Wonderful is damning this record with faint praise; I often dread a band I love reforming and releasing their new material, but Echo & The Bunnymen proved the exception to the rule with this:
And of course, with “Forever” in the title, we have a double-linker! We’ll come back to more with a similar (okay, identical) link later on.
The mere mention of Liam gives me the opportunity to post this, from the “Live Forever” Britpop documentary, my favourite ever interview clip involving him, where he is asked if he feels he has an androgynous quality about him:
Anyway, another suggestion from me, this time featuring the other one-eyebrowed wonder. Noel Gallagher teamed up with The Lemonheads’ Evan Dando to record – but never officially release (hence the absence of a proper sleeve and the somewhat shonky sound quality) – this:
And, since I’m going to see them next Friday at The Roundhouse perform not only their brilliant debut album “Fuzzy Logic” but also their even better follow-up album “Radiator”, here’s a bonus, a tune I’ve posted before, their epic 22:30 minute long live version from the Hammersmith Apollo, complete with Cian Ciaran’s techno wig out section:
Before I start posting nothing but Super Furry Animals records, it’s time for The Beard to perform an intervention:
“Oasis’ touring keyboardist was Jay Darlington from Britpop no-marks Kula Shaker [Don’t worry folks, he’s not going there]. Their lead singer Crispin Mills was the son of actress Hayley Mills. She starred in the film ‘Tiger Bay’ (alongside, I think, Sir John Mills?) [Correct!]. ‘Tiger Bay’ is also the name of Saint Etienne’s third album. ‘Like A Motorway’ from this album, please.”
As usual, competition has been hot this week to come up with the Worst Record of the Week, and here’s The Great Gog with the first, which not only links to the Gallagher brothers, but also to the football team mentioned in The Official Chain link which led us here:
“…the brothers Gallagher support a certain team who are still in the Champions League (sorry, couldn’t resist!)…[*cough* 2-0, 2nd October 2016]…so, the ditty supposedly sung by the early ’70’s City squad, “The Boys In Blue” – although I can’t imagine that the likes of Franny Lee would have been that good at holding a tune.”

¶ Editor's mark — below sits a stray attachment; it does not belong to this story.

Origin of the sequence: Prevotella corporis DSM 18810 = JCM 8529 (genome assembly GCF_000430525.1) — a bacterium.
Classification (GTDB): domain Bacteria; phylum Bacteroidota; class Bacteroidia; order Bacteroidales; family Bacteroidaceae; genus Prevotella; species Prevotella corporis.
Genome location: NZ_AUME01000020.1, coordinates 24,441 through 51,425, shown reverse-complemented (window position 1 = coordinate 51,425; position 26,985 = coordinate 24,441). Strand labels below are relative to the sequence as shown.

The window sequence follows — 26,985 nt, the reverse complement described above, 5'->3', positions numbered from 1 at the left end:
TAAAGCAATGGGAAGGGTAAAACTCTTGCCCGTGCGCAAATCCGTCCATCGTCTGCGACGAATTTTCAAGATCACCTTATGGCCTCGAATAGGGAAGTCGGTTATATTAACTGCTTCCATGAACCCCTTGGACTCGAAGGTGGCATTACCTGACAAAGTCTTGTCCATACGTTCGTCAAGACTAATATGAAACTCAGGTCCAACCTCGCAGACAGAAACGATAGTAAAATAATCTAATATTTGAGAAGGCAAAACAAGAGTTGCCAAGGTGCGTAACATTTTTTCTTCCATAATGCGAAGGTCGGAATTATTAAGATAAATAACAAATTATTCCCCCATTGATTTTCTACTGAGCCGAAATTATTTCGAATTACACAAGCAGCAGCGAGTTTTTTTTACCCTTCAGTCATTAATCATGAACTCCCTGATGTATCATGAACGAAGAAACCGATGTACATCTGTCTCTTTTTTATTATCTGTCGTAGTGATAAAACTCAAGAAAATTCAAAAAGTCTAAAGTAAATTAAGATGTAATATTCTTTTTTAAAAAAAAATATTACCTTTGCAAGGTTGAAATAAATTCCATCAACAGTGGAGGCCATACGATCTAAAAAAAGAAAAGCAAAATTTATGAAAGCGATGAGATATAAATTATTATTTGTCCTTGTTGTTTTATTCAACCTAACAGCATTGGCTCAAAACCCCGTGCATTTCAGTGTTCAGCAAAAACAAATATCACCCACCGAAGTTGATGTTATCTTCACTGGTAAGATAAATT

No need to imagine, GG, here they are, and let’s just say Franny was no Ossie Ardiles, either on the pitch or in the studio:
I’ll be honest, I only posted that so I could bring your attention to the song-writing credits, which will probably seem familiar to many of you. Yes, Godley, Crème and Gouldman – three fifths of 10cc. The muso-nerds amongst you will know that 10cc get their name from the average male ejaculate. 10cc formed in 1972, the same year as “Boys in Blue” was released. There’s a joke in there somewhere, but you don’t need me to do it, you can fill in the wanks blanks.
Anyway, back to you GG:
“Also, there is of course, “Blue Moon” – of which there have been many versions, but as an early contender for Worst Song Of The Week, I’ll plump for Showaddywaddy’s version.”
You have to feel a bit sorry for Showaddywaddy, surely the most unintentional casualty of the whole Operation Yew tree thing, for who amongst us didn’t used to enjoy saying their name in the voice of a certain, dead, disgraced, BBC DJ, TV presenter and paedophile? And now even that simple joy has been taken away from us. I bet Eric Bristow does that impression still. (See, I’m nothing if not topical!)
Something a little more straight forward and less contentious next: here’s Charity Chic from Charity Chic Music:
“Until I come up with something obscure I’ll go for an obvious one: ‘Midnight at the Oasis by Maria Mulduar’.”
“The first thing that came on my mind was a song by Maria Muldaur. Midnight At The Oasis is one of these songs that accompanied me during the last decades. I really can’t explain why I can’t get this little folk/jazz tune out of my mind. Probably because it is just a good song.”
Oooh- bands with siblings in them, can I play? Please pwetty please?
It seems to me that Scotland has more than its’ fair share of bloody marvellous musical talent, and quite a few music bloggers too, many of whom visit these pages, so this one’s for you, a much overlooked (until that bloody awful musical came out a few years ago; other than featuring the music of The Proclaimers, it has little to recommend it) and rather lovely tune: